Wildlife officials confirm ‘zombie deer’ disease in Yellowstone for the first time
CODY, Wy. (Gray News/TMX) – Park and wildlife officials confirmed a rare “zombie deer” disease in Yellowstone National Park for the first time.
In a news release from Nov. 14, Yellowstone National Park and the Wyoming Game and Fish Department confirmed the presence of chronic wasting disease in the carcass of a buck found near Yellowstone Lake.
“This is the first confirmed positive detection of the disease in Yellowstone National Park,” the news release read.
The animal was initially captured and tagged by WGFD staff near Cody, Wyoming, in March as part of a population study. The collar then alerted officials that the deer had died in mid-October.
Chronic wasting disease is a progressive neurodegenerative disorder affecting deer, elk, reindeer, sika deer and moose, according to the CDC.
The disease is fatal and there are no treatments or vaccines.
Symptoms include drastic weight loss, or “wasting,” along with stumbling, listlessness, and neurologic symptoms, including excessive drooling.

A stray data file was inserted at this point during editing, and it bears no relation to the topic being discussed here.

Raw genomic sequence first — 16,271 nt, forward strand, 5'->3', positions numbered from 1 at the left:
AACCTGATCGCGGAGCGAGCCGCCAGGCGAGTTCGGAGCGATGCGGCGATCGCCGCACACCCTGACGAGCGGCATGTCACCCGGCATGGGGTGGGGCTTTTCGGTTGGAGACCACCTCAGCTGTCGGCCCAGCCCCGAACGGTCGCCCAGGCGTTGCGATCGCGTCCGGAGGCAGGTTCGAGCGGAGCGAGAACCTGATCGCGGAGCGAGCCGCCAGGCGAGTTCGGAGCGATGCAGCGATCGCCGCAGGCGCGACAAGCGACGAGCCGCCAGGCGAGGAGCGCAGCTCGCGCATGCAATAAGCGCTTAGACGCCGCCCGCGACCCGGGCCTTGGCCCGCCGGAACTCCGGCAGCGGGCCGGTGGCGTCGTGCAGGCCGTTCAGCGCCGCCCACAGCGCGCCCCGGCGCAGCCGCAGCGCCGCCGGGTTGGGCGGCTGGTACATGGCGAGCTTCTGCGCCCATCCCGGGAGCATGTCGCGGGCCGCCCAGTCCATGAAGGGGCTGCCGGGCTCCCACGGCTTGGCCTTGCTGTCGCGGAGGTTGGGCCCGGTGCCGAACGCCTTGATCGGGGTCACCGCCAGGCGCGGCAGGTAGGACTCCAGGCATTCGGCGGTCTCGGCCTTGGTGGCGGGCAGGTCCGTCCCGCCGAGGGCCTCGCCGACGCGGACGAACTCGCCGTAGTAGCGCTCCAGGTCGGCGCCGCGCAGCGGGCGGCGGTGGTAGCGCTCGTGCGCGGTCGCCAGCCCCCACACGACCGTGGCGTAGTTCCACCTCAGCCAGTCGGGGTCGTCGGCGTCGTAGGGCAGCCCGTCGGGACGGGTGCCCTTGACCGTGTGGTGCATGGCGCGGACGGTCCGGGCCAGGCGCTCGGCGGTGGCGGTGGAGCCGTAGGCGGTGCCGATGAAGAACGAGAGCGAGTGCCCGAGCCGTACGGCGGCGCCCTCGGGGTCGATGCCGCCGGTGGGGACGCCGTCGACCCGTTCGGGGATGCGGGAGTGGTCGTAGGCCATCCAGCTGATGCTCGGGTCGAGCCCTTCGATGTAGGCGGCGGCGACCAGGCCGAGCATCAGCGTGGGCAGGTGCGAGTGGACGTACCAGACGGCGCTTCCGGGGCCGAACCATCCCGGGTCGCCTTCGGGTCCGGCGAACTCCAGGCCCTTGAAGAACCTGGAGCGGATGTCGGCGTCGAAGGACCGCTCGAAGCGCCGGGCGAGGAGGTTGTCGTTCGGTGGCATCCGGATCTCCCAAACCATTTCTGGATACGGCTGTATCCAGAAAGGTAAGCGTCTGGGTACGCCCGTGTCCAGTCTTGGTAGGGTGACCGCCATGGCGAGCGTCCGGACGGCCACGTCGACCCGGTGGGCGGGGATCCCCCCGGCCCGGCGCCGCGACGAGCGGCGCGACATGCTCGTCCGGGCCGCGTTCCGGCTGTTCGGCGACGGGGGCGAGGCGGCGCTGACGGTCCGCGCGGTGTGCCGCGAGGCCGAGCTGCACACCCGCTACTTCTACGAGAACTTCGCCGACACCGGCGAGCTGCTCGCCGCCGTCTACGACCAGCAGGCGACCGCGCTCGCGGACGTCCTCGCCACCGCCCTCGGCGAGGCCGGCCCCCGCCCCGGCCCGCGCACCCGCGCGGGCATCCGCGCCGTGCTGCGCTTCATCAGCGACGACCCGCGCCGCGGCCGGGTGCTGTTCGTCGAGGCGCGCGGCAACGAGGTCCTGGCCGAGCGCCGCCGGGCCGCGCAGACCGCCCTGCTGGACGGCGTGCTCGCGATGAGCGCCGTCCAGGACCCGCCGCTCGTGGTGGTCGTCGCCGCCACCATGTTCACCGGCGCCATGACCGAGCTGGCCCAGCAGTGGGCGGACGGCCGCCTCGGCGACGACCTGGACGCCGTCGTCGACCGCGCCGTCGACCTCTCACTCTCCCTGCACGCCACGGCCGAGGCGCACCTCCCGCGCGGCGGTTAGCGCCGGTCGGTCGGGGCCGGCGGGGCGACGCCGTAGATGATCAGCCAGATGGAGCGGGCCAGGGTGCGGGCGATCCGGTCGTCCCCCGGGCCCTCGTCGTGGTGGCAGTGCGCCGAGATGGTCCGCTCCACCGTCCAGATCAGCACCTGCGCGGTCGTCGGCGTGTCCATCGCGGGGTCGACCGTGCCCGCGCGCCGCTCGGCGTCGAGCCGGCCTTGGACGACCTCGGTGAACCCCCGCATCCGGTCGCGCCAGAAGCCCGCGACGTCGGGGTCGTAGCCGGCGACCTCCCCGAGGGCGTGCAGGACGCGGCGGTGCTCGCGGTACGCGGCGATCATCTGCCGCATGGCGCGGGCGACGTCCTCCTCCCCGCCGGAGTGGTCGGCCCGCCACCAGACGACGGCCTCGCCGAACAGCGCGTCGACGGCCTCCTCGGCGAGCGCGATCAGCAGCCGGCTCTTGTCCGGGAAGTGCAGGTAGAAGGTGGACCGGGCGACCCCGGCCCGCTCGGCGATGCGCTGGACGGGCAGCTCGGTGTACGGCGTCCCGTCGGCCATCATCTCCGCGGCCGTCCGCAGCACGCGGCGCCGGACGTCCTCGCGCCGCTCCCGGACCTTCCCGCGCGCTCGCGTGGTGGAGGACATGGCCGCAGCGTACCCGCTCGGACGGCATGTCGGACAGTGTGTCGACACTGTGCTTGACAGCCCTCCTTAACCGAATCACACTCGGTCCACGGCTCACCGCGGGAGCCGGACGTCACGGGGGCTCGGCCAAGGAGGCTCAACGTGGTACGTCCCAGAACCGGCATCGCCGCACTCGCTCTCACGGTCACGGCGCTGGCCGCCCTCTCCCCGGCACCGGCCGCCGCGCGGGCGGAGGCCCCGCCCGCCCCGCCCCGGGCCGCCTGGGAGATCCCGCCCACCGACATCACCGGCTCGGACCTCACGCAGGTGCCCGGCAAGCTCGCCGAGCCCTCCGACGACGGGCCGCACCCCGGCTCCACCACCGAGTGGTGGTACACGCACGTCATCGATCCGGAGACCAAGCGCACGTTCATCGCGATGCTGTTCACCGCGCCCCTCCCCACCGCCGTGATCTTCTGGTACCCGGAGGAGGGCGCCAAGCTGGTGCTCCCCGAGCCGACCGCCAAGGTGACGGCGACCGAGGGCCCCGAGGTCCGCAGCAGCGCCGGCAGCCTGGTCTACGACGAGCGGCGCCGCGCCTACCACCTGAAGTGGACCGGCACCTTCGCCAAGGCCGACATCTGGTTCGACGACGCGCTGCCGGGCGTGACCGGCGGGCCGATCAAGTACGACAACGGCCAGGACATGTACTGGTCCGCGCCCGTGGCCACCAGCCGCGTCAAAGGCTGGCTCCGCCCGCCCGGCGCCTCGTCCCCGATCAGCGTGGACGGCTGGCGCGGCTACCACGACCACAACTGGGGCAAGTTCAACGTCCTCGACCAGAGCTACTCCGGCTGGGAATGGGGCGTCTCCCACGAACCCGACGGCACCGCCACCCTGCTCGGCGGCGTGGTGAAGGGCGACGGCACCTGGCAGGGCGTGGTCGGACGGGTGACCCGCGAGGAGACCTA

According to the CDC, it could take more than a year for an infected animal to develop symptoms, and some infected animals may die without ever developing symptoms.
The CDC said there have been no reported cases in humans.
Park officials said “there is no effective strategy to eradicate [the disease] once established,” but they are taking steps to closely monitor its spread.
Officials are increasing monitoring for symptoms in deer, elk, and moose in the park, and they are increasing investigation of carcasses.
Experts advised visitors to notify park rangers of any sick or dead animals and to avoid contact with them. They also said it is recommended that people avoid consuming any part of an animal that is suspected or confirmed to have chronic wasting disease.
Copyright 2023 Gray Media Group, Inc. All rights reserved. TMX contributed to this report.